Education Group Leaders to Snyder: Invest in Public Education

Chelsey Martinez's picture

As Gov. Rick Snyder prepares to deliver his budget on Wednesday, four Michigan education associations that represent leaders and decision makers in Michigan’s 640 school districts and ISDs have a message for him: make a data-informed decision and invest in public education.

The Consensus Revenue Estimating Conference shows the School Aid Fund will grow by about $338 million dollars this year. Leaders of the Michigan Association of School Boards, Michigan Association of School Administrators, Michigan Association of Intermediate School Administrators and the Michigan Association of Secondary School Principals say that with this growth comes a tremendous opportunity for much-needed investment in public education. With Michigan far underspending on education, according to the state-commissioned Michigan Education Finance Study, they strongly encourage Gov. Snyder to not miss this opportunity and make much-needed investments.

“Every day, public schools struggle to find the resources to provide a quality education to every student,” said Don Wotruba, Executive Director of MASB. “We haven’t properly funded public education in this state for decades. We know this from the Drake Report in 2014 and the recent adequacy study. With the SAF growing, we have the opportunity to start reinvesting in our schools and in our kids. The responsible, the prudent, the right thing to do, is to start providing school districts with the money necessary to properly educate students.”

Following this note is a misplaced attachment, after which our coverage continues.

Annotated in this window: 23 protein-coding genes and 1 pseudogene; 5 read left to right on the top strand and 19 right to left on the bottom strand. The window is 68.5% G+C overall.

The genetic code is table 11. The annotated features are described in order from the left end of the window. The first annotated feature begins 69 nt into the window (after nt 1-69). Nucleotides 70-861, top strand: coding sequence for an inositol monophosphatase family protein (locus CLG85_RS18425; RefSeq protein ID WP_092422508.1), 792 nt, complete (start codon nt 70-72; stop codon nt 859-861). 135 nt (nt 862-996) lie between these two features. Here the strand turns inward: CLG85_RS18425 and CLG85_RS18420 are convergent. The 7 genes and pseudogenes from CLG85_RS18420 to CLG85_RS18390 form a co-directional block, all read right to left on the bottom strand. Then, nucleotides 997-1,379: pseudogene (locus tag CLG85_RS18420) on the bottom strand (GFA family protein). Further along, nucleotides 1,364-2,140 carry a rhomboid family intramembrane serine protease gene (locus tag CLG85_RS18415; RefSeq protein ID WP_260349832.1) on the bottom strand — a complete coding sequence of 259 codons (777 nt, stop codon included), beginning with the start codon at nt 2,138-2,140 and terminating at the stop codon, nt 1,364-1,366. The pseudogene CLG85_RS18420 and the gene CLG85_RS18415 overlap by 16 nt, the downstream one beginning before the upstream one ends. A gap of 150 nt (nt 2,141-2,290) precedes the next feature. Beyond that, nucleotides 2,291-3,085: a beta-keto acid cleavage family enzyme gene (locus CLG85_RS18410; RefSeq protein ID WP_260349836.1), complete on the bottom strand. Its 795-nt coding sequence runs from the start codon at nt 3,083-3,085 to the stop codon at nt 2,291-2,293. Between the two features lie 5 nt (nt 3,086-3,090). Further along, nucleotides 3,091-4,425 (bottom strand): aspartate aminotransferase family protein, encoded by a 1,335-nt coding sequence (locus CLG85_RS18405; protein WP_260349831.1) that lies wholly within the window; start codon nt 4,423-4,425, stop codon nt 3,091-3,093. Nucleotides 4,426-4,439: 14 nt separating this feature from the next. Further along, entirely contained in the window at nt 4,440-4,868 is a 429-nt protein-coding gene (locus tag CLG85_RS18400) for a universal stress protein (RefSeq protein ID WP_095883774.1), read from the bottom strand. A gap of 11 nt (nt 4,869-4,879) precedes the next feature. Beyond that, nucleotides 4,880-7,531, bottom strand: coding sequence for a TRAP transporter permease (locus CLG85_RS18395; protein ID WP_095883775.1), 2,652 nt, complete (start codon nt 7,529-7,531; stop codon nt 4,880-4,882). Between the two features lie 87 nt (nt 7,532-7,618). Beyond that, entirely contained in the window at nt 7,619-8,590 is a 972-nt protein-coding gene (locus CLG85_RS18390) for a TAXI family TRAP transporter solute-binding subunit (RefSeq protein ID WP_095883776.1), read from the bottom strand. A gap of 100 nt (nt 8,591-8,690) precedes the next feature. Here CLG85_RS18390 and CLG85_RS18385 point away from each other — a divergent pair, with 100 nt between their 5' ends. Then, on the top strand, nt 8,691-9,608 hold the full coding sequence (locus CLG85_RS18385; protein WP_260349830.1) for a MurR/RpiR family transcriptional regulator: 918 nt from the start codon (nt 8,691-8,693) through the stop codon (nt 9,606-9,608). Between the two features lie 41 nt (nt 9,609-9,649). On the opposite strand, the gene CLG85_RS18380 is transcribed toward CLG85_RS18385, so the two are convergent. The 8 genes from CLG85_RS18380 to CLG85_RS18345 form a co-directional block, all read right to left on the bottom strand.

However, as recently as Lame Duck, Gov. Snyder promoted an accounting gimmick that would shift more than $400 million out of the SAF and into the General Fund—a devastating cut of about $260 per pupil that public schools can’t afford.

“The cuts approach has already been tried, and we’ve seen the results in our public schools—programs have been eliminated, teachers have been laid off, buildings have closed,” said Chris Wigent, Executive Director of the Michigan Association of School Administrators. “Disinvesting in our schools is not the answer, and we advise the Governor not to revisit the tax-shift accounting gimmick. Governor Snyder

says he relies on data and evidence to make important decisions. When it comes to school funding, the data and evidence can’t be any clearer: We must put our students first and invest in public schools.”

Further, Gov. Snyder has spoken at great length about the need to improve our state’s infrastructure, and the education groups agree that this is a critical issue. However, this must not be just in the state's physical infrastructure, but also in human capital and in our schools. These investments are necessary to connect careers with education and further our state as a whole.

“We need more staff so students can have more individualized attention to get as much support as they need in the classroom,” said William Miller, Executive Director of MAISA. “What happens to the current supports if we have to cut $260 per student? Talking with educators and district leaders from around the state, I can tell you that there is no place left to cut.”

“Without a robust public education system, we can’t grow our workforce and our population,” said Wendy Zdeb, Executive Director of MASSP. “Our young people will continue to leave the state to find employment elsewhere—making the Governor’s goal of having 10 million people in Michigan by 2020 nearly impossible. Michigan used to be a destination state. We need to show that we’re going to make the proper investments to secure our state’s future, and that means investing in our public schools.”